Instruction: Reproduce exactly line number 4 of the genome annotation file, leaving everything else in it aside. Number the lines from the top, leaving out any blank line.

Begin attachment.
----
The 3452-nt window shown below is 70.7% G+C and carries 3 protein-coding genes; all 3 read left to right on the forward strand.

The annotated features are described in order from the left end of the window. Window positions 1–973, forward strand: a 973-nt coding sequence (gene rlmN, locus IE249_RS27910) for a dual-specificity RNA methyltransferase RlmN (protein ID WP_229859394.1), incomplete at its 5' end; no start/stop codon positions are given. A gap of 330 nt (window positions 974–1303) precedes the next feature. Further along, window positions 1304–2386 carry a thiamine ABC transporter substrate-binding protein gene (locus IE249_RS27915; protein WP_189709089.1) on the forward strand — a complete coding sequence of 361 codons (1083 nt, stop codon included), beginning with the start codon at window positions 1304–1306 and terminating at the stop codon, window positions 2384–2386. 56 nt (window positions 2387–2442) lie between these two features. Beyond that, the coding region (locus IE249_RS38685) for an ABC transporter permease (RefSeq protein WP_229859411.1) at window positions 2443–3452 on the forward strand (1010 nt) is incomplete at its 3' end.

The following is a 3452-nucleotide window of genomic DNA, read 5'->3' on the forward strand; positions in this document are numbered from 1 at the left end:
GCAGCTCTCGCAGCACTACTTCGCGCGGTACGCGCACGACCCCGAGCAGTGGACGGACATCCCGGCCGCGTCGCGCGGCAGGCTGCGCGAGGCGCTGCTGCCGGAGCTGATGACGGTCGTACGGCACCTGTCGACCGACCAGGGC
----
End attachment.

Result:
GCAGCTCTCGCAGCACTACTTCGCGCGGTACGCGCACGACCCCGAGCAGTGGACGGACATCCCGGCCGCGTCGCGCGGCAGGCTGCGCGAGGCGCTGCTGCCGGAGCTGATGACGGTCGTACGGCACCTGTCGACCGACCAGGGC